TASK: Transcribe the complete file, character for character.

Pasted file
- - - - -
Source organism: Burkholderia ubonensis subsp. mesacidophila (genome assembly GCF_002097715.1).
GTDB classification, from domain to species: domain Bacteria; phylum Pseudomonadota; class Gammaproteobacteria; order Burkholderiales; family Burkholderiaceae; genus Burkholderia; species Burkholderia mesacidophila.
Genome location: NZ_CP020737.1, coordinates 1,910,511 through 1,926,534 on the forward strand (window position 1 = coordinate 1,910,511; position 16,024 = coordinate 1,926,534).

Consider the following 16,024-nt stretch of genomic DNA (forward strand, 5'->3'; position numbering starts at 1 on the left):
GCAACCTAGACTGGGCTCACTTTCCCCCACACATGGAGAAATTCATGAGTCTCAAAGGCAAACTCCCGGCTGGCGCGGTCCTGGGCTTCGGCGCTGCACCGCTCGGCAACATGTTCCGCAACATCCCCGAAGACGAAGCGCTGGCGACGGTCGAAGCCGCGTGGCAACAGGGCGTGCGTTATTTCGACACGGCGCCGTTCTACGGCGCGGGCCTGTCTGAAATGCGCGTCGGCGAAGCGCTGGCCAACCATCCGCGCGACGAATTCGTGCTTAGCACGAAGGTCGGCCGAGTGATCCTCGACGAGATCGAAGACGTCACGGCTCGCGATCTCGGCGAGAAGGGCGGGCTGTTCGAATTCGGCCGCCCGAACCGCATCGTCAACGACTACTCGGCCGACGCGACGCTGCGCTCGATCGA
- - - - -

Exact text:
Source organism: Burkholderia ubonensis subsp. mesacidophila (genome assembly GCF_002097715.1).
GTDB classification, from domain to species: domain Bacteria; phylum Pseudomonadota; class Gammaproteobacteria; order Burkholderiales; family Burkholderiaceae; genus Burkholderia; species Burkholderia mesacidophila.
Genome location: NZ_CP020737.1, coordinates 1,910,511 through 1,926,534 on the forward strand (window position 1 = coordinate 1,910,511; position 16,024 = coordinate 1,926,534).

Consider the following 16,024-nt stretch of genomic DNA (forward strand, 5'->3'; position numbering starts at 1 on the left):
GCAACCTAGACTGGGCTCACTTTCCCCCACACATGGAGAAATTCATGAGTCTCAAAGGCAAACTCCCGGCTGGCGCGGTCCTGGGCTTCGGCGCTGCACCGCTCGGCAACATGTTCCGCAACATCCCCGAAGACGAAGCGCTGGCGACGGTCGAAGCCGCGTGGCAACAGGGCGTGCGTTATTTCGACACGGCGCCGTTCTACGGCGCGGGCCTGTCTGAAATGCGCGTCGGCGAAGCGCTGGCCAACCATCCGCGCGACGAATTCGTGCTTAGCACGAAGGTCGGCCGAGTGATCCTCGACGAGATCGAAGACGTCACGGCTCGCGATCTCGGCGAGAAGGGCGGGCTGTTCGAATTCGGCCGCCCGAACCGCATCGTCAACGACTACTCGGCCGACGCGACGCTGCGCTCGATCGA